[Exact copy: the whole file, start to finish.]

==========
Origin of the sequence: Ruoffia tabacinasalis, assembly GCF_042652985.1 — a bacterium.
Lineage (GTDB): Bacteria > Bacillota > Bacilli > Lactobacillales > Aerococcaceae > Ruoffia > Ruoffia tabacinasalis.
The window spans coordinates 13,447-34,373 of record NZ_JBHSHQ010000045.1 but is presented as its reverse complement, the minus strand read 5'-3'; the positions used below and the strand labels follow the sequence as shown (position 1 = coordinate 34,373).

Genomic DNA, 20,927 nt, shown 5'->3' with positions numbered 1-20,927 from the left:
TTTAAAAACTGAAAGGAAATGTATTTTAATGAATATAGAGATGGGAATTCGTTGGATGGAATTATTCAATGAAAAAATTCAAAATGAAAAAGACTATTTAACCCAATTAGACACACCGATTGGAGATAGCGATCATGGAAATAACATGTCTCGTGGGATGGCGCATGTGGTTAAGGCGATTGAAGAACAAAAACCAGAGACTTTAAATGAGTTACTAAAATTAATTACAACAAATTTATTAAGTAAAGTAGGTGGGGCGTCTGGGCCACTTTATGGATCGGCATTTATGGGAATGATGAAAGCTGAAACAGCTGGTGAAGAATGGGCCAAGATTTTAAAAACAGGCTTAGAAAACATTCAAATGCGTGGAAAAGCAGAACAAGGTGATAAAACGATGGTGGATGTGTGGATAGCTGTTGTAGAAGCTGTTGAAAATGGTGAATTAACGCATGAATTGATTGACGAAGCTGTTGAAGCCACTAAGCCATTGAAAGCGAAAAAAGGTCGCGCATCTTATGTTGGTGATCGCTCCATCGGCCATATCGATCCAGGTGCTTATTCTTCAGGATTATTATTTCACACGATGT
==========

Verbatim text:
Origin of the sequence: Ruoffia tabacinasalis, assembly GCF_042652985.1 — a bacterium.
Lineage (GTDB): Bacteria > Bacillota > Bacilli > Lactobacillales > Aerococcaceae > Ruoffia > Ruoffia tabacinasalis.
The window spans coordinates 13,447-34,373 of record NZ_JBHSHQ010000045.1 but is presented as its reverse complement, the minus strand read 5'-3'; the positions used below and the strand labels follow the sequence as shown (position 1 = coordinate 34,373).

Genomic DNA, 20,927 nt, shown 5'->3' with positions numbered 1-20,927 from the left:
TTTAAAAACTGAAAGGAAATGTATTTTAATGAATATAGAGATGGGAATTCGTTGGATGGAATTATTCAATGAAAAAATTCAAAATGAAAAAGACTATTTAACCCAATTAGACACACCGATTGGAGATAGCGATCATGGAAATAACATGTCTCGTGGGATGGCGCATGTGGTTAAGGCGATTGAAGAACAAAAACCAGAGACTTTAAATGAGTTACTAAAATTAATTACAACAAATTTATTAAGTAAAGTAGGTGGGGCGTCTGGGCCACTTTATGGATCGGCATTTATGGGAATGATGAAAGCTGAAACAGCTGGTGAAGAATGGGCCAAGATTTTAAAAACAGGCTTAGAAAACATTCAAATGCGTGGAAAAGCAGAACAAGGTGATAAAACGATGGTGGATGTGTGGATAGCTGTTGTAGAAGCTGTTGAAAATGGTGAATTAACGCATGAATTGATTGACGAAGCTGTTGAAGCCACTAAGCCATTGAAAGCGAAAAAAGGTCGCGCATCTTATGTTGGTGATCGCTCCATCGGCCATATCGATCCAGGTGCTTATTCTTCAGGATTATTATTTCACACGATGT